Abhay Deol is the scene-stealer in Shanghai

Abhishek Sood will be reviewing the latest Hindi films to hit theatres in Australia and give you an unbiased opinion on what to watch and what to skip! Performances, music and above all storyline.  He will be bringing to you all the hits and misses!




Movie Review by Abhishek Sood

Production House: PVR Pictures

Director: Dibakar Bannerjee

Screenplay: Urmi Juvekar, Dibakar Bannerjee

Original soundtrack by: Vishal Dadlani, Shekhar Ravjiani

Starring: Emraan Hashmi, Abhay Deol, Farooq Sheikh, Kalki Koechlin, Prosenjit Chatterjee, Pitobash Tripathy

Rating: 3.5 stars


Six years ago, I was invited to a special preview screening of Khosla ka Ghosla in Sydney. I had a spare pass and openly offered it to potential takers. No one came forward. For two reasons mainly; one, no one knew who Dibakar Bannerjee was and two, there was no big “star”. This is a handicap that has plagued Indian audiences since time immemorial. Khosla ka Ghosla changed that. It was one of the first films that made it big at the box office, purely based on word-of-mouth advertising.

Since then, I’ve considered Dibakar as a pioneer in Indian cinema. Someone who’s managed to whet the appetite of Indian audiences by stories, not stars. Oye Lucky, Lucky Oye and Love, Sex Aur Dhoka later, one thing is for certain. Dibakar Bannerjee knows what he’s doing.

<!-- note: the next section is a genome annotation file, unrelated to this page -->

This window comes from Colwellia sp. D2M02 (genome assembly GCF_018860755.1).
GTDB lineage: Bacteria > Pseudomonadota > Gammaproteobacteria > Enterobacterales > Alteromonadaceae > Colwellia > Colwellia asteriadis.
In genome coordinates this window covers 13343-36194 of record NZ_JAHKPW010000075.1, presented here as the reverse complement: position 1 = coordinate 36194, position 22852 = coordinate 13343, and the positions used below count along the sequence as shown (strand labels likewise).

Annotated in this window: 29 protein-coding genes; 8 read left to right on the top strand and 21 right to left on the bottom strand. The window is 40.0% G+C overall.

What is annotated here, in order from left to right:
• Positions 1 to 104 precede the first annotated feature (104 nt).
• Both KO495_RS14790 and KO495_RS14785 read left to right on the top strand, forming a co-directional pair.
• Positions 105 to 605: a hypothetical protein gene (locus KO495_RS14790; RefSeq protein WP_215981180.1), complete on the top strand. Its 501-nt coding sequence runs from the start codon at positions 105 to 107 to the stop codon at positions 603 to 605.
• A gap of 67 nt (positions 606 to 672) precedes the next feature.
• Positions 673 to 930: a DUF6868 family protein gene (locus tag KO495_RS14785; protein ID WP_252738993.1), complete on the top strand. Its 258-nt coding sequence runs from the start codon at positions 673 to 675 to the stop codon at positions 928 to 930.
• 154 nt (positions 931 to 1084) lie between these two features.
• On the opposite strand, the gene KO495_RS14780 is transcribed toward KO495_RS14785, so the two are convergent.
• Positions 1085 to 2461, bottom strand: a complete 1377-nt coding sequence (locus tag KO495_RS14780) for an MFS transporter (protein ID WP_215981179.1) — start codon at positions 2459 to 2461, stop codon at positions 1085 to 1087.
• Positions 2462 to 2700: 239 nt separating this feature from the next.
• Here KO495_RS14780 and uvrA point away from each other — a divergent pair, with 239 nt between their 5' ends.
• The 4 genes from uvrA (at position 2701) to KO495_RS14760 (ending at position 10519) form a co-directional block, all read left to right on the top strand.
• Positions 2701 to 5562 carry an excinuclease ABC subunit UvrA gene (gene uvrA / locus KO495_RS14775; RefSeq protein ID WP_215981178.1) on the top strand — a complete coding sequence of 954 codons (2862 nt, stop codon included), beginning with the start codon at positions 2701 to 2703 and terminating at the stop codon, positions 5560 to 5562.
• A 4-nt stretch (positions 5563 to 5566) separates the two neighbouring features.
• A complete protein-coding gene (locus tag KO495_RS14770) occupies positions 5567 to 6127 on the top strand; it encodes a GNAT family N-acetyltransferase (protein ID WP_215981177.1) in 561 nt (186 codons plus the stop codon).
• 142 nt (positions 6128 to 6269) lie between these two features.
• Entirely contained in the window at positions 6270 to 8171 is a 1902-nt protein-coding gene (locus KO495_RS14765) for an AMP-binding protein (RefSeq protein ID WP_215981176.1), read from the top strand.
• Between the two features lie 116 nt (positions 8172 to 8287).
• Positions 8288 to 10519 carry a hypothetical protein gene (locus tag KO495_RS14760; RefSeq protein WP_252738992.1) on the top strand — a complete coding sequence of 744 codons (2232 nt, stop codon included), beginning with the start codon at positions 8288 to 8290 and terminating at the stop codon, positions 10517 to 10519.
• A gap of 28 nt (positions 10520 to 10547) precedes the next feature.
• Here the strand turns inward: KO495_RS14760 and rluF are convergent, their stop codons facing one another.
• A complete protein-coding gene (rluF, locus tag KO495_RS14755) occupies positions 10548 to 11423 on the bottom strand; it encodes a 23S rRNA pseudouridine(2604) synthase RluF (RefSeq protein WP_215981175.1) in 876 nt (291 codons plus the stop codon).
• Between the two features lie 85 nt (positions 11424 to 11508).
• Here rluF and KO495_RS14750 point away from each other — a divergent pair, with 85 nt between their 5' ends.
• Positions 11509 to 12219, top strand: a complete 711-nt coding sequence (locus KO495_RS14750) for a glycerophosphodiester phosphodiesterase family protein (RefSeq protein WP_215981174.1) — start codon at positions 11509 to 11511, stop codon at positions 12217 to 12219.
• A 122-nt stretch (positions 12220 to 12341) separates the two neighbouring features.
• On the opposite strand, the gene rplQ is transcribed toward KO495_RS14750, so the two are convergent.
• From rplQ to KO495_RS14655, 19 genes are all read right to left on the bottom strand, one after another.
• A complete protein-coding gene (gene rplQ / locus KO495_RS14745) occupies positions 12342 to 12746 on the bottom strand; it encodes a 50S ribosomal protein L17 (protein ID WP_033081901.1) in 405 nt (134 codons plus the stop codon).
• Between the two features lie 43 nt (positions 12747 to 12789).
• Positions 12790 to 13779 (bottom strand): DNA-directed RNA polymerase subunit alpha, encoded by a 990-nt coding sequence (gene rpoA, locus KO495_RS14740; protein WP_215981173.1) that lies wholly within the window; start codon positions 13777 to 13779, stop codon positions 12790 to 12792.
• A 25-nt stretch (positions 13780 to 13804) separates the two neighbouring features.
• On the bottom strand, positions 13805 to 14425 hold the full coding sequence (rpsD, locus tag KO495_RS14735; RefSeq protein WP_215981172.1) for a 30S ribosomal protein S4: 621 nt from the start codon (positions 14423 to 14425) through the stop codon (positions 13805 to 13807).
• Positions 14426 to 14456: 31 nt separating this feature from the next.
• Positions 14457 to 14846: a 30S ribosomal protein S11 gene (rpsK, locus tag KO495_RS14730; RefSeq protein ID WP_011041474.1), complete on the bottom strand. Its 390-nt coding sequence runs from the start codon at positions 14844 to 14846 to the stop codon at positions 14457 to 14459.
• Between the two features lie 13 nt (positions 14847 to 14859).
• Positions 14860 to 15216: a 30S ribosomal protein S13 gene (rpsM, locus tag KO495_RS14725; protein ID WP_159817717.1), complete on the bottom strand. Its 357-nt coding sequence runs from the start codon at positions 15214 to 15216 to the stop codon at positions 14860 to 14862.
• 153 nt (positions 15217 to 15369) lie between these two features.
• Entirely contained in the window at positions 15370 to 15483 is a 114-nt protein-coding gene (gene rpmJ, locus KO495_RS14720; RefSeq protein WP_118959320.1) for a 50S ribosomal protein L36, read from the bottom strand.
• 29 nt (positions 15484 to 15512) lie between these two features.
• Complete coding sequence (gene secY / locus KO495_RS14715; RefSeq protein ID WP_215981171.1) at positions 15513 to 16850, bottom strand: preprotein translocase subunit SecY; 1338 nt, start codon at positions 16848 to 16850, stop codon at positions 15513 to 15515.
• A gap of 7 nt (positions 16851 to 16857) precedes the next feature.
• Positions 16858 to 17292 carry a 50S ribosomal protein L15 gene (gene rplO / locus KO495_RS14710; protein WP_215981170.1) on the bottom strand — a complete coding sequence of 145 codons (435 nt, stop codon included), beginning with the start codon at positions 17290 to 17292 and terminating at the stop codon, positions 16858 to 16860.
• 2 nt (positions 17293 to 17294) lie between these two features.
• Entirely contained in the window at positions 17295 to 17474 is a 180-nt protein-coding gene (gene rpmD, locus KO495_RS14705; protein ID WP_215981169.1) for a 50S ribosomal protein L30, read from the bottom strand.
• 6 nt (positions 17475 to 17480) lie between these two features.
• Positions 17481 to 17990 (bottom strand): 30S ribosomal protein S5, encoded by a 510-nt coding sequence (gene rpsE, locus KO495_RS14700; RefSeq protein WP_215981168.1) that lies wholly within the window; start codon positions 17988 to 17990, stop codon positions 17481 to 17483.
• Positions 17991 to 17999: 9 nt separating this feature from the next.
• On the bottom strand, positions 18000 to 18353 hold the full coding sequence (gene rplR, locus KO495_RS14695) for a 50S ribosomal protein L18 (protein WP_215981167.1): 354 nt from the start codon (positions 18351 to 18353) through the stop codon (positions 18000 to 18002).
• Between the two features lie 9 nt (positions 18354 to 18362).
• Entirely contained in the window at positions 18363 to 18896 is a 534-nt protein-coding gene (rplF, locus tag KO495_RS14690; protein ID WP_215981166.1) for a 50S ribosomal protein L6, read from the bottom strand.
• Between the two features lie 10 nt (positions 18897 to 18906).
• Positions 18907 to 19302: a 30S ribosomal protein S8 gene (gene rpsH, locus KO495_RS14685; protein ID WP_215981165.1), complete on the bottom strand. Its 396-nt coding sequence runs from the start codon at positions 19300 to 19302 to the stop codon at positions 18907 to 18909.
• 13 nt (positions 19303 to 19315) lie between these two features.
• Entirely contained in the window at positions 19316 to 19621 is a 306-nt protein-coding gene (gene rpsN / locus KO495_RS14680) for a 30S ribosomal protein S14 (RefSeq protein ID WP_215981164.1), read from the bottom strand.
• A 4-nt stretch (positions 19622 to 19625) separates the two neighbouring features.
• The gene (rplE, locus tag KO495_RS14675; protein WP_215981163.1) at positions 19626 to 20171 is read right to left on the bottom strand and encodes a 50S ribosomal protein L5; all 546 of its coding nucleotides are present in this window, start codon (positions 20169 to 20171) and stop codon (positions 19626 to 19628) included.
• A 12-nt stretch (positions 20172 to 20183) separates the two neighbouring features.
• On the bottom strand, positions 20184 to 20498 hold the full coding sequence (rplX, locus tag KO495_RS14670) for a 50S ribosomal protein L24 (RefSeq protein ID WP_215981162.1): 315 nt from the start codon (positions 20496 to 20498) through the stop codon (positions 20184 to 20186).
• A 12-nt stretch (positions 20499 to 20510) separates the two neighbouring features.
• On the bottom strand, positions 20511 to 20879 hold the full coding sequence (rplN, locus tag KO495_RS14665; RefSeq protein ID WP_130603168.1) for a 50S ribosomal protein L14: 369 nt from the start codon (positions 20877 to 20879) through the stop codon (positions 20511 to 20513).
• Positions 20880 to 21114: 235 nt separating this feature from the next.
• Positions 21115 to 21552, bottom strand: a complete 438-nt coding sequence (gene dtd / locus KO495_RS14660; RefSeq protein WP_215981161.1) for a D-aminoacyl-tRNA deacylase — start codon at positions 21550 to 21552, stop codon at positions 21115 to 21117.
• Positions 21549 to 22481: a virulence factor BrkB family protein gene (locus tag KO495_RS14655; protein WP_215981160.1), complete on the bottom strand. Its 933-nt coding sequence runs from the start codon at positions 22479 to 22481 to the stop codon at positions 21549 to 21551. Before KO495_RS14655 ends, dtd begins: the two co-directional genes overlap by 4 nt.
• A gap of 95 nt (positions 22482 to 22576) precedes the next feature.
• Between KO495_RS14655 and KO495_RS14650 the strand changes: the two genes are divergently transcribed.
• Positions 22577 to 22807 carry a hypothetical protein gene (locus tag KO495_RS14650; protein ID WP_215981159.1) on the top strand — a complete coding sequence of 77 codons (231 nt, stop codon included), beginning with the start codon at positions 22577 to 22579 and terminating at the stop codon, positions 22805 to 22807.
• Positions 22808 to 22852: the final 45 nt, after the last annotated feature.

Dibakar’s latest offering Shanghai, is a take on the murky nexus between politics, bureaucrats and the underworld.

It is a story of fictional town Bharatnagar, which is chosen by the state government to transform into modern Shanghai.   A social activist (Dr Ahemadi) sees this initiative as doing more harm than good and decides to take on the establishment. He is brutally mowed down by a truck in one of his rallies and the task of investigating the case is handed to an able IAS officer, Krishnan (Abhay Deol). One of Ahemadi’s students, Shalini (Kalki Koechlin) and a small-time videographer, Jogi (Emraan Hashmi) are prime witnesses and support Krishnan in his investigations.

The narrative is straight-forward and to be fair, predictable. However, it’s not all doom and gloom. The screenplay is coherent and every single frame has meaning. Shanghai seems authentic and every character appears genuine. There is no over the top background score and no loud jingoism. The climax is bound to leave you with a smile on your face. Indians are accomplished in self-loathing and leave no chance of pointing a finger towards everything bad about the “system”. What society often neglects is that for every negative in the world, there is a positive. And that is precisely what Shanghai sheds light on.

Emraan Hashmi is a brilliant actor and Shanghai will be instrumental in pushing him into the mainstream. The scene-stealer for me though, was Abhay Deol. He portrays the upright and righteous Tam-Brahm IAS officer to perfection.

One of the better films I’ve watched this year. Don’t miss it!

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